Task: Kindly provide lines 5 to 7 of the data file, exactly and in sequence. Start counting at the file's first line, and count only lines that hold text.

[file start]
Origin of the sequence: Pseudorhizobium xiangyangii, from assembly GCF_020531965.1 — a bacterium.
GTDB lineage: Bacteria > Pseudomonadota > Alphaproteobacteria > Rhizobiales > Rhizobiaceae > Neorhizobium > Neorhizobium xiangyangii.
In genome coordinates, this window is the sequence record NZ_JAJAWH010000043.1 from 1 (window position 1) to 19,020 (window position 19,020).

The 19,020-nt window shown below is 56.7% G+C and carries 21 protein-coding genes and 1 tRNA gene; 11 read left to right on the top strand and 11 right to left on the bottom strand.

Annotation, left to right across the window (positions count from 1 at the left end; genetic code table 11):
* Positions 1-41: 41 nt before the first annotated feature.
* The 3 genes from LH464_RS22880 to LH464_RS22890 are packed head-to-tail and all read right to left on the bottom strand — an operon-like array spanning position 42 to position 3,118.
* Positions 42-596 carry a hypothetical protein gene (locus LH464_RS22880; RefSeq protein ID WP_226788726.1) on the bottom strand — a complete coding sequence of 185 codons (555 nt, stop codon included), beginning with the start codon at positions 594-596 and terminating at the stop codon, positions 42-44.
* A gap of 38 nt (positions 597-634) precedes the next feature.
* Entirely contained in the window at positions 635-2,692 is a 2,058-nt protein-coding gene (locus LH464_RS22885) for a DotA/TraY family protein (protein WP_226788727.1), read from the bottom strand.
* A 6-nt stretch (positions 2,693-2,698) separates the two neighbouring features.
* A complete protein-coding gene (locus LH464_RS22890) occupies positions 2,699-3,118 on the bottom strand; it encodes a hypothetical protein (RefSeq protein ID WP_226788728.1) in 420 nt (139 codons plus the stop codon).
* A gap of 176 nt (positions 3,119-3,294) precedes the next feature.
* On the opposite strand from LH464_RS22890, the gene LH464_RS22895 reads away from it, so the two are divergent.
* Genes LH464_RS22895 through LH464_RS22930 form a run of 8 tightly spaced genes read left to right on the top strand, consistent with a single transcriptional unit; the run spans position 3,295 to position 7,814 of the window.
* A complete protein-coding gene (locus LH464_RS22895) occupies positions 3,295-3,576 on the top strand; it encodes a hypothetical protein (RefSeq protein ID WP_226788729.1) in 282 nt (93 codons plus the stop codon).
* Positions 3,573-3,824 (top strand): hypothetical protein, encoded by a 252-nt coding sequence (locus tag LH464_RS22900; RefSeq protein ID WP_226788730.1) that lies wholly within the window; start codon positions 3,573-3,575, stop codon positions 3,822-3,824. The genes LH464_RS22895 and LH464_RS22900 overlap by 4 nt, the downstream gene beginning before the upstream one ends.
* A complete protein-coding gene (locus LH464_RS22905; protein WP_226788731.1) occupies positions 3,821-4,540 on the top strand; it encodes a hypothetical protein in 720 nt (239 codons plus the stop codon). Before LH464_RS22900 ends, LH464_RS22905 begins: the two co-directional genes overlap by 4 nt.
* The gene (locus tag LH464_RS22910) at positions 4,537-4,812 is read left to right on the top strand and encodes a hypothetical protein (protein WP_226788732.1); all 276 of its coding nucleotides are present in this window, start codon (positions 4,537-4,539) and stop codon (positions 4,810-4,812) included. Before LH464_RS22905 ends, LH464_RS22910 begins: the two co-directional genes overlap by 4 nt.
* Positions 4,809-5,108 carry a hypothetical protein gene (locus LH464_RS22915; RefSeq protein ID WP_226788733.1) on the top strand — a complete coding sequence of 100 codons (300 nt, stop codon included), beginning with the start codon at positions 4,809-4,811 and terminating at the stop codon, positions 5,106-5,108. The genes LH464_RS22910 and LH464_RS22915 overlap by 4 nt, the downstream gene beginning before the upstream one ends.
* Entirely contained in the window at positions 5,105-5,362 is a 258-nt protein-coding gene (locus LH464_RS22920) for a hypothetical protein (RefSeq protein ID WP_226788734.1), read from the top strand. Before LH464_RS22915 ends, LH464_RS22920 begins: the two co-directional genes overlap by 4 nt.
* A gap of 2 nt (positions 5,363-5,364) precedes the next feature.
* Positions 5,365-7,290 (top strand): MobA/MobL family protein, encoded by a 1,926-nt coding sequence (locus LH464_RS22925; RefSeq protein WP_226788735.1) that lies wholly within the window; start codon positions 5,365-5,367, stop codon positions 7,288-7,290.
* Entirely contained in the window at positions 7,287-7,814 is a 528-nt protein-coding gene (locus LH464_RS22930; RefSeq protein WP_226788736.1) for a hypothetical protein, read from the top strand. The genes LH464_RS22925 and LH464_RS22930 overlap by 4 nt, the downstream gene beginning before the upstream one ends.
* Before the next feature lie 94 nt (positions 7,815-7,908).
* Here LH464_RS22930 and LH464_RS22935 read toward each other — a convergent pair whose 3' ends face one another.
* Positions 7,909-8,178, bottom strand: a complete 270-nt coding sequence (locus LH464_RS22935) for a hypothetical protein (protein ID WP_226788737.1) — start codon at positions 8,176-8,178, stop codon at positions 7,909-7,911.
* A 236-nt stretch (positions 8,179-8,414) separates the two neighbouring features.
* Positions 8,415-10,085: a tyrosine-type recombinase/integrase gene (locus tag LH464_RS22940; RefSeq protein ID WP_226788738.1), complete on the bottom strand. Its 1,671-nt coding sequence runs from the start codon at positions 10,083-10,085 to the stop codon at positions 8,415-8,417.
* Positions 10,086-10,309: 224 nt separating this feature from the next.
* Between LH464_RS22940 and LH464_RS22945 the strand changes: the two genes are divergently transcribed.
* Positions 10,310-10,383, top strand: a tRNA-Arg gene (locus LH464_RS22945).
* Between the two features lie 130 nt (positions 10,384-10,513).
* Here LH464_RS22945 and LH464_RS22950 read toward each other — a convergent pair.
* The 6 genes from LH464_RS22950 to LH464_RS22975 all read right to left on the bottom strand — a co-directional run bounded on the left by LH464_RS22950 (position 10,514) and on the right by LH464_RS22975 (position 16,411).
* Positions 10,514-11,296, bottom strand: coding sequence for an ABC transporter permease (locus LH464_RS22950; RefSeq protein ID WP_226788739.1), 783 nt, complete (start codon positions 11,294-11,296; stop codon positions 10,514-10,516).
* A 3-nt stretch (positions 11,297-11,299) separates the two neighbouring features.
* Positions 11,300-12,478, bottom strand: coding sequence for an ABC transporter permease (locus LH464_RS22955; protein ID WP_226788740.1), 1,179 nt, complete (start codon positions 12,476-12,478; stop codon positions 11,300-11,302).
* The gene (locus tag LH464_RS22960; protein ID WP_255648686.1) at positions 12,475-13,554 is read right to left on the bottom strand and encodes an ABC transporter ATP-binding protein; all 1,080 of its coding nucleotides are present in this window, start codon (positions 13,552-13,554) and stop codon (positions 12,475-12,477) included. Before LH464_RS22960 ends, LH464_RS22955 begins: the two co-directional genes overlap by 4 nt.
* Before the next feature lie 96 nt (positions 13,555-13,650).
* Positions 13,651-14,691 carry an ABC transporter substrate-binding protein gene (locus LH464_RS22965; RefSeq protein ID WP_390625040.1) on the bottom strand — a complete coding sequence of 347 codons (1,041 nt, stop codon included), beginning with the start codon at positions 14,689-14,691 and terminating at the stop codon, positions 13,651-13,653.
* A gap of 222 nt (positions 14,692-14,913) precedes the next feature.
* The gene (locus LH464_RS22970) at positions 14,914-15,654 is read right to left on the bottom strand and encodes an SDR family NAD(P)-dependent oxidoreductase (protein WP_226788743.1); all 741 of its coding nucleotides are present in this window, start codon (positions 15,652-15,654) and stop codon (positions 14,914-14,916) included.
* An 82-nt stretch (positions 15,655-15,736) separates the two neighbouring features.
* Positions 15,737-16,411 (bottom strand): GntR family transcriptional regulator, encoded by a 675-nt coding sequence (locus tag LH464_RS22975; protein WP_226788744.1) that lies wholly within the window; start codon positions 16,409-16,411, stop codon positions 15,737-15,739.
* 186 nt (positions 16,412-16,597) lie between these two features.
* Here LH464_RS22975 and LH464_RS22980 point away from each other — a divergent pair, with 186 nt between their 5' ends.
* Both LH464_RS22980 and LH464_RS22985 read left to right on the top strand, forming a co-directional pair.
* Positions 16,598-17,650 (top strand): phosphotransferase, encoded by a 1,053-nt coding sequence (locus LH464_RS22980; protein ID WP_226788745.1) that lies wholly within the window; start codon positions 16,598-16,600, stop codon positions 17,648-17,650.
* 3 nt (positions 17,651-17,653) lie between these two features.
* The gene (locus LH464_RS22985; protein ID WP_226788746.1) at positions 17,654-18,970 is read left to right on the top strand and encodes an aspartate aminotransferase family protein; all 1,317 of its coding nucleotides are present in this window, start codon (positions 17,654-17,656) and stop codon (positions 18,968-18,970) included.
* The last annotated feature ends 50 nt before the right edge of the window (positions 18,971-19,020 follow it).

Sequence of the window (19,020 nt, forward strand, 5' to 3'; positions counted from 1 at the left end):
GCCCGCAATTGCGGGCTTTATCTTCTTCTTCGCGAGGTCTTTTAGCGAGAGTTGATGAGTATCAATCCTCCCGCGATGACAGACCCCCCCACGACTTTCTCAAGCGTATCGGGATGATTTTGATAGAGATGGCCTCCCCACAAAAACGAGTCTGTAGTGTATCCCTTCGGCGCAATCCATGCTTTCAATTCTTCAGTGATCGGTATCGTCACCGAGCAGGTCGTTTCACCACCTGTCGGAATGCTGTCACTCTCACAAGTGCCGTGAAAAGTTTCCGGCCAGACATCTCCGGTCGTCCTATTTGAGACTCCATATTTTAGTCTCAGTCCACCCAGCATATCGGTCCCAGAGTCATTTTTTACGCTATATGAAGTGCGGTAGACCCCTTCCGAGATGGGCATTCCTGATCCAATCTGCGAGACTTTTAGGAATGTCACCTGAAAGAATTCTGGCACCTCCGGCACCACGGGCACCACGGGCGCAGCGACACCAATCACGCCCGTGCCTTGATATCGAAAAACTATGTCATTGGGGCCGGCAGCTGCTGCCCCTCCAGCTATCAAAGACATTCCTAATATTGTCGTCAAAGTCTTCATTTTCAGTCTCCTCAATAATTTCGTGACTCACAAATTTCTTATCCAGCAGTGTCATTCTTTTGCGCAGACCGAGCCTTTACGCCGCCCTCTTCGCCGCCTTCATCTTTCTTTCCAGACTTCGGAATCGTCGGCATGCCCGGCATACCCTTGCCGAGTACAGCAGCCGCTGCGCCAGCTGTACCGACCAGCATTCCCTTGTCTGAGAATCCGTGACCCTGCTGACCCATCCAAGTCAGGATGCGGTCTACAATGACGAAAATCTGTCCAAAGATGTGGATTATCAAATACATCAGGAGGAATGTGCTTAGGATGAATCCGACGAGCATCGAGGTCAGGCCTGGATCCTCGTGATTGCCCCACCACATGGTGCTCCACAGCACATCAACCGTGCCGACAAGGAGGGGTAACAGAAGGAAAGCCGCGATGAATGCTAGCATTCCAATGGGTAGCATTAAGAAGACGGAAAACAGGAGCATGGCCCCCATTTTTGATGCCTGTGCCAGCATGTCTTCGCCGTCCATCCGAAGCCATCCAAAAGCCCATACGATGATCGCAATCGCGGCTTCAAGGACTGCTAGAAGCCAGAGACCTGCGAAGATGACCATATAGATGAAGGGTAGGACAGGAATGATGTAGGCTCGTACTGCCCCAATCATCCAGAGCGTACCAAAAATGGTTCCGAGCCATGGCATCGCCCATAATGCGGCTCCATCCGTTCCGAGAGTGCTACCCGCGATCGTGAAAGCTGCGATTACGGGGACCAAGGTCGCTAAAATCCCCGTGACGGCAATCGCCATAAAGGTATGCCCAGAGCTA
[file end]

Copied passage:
Annotation, left to right across the window (positions count from 1 at the left end; genetic code table 11):
* Positions 1-41: 41 nt before the first annotated feature.
* The 3 genes from LH464_RS22880 to LH464_RS22890 are packed head-to-tail and all read right to left on the bottom strand — an operon-like array spanning position 42 to position 3,118.